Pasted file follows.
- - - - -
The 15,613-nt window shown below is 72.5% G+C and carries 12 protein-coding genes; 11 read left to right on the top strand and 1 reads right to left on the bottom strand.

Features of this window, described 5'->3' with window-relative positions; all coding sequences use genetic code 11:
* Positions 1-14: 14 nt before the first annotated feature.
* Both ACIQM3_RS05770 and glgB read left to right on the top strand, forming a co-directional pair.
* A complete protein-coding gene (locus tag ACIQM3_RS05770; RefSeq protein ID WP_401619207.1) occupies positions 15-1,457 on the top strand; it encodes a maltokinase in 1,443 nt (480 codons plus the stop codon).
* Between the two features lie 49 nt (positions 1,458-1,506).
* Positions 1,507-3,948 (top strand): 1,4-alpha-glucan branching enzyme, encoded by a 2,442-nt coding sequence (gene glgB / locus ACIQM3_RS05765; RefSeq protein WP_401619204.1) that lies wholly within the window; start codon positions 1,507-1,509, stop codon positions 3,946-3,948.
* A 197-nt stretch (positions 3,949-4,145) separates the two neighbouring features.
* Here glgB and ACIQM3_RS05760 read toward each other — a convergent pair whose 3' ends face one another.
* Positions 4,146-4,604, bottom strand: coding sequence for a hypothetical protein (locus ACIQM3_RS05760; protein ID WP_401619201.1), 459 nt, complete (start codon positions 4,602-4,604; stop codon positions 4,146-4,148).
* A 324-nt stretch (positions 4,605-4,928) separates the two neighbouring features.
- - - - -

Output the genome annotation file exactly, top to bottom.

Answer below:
The 15,613-nt window shown below is 72.5% G+C and carries 12 protein-coding genes; 11 read left to right on the top strand and 1 reads right to left on the bottom strand.

Features of this window, described 5'->3' with window-relative positions; all coding sequences use genetic code 11:
* Positions 1-14: 14 nt before the first annotated feature.
* Both ACIQM3_RS05770 and glgB read left to right on the top strand, forming a co-directional pair.
* A complete protein-coding gene (locus tag ACIQM3_RS05770; RefSeq protein ID WP_401619207.1) occupies positions 15-1,457 on the top strand; it encodes a maltokinase in 1,443 nt (480 codons plus the stop codon).
* Between the two features lie 49 nt (positions 1,458-1,506).
* Positions 1,507-3,948 (top strand): 1,4-alpha-glucan branching enzyme, encoded by a 2,442-nt coding sequence (gene glgB / locus ACIQM3_RS05765; RefSeq protein WP_401619204.1) that lies wholly within the window; start codon positions 1,507-1,509, stop codon positions 3,946-3,948.
* A 197-nt stretch (positions 3,949-4,145) separates the two neighbouring features.
* Here glgB and ACIQM3_RS05760 read toward each other — a convergent pair whose 3' ends face one another.
* Positions 4,146-4,604, bottom strand: coding sequence for a hypothetical protein (locus ACIQM3_RS05760; protein ID WP_401619201.1), 459 nt, complete (start codon positions 4,602-4,604; stop codon positions 4,146-4,148).
* A 324-nt stretch (positions 4,605-4,928) separates the two neighbouring features.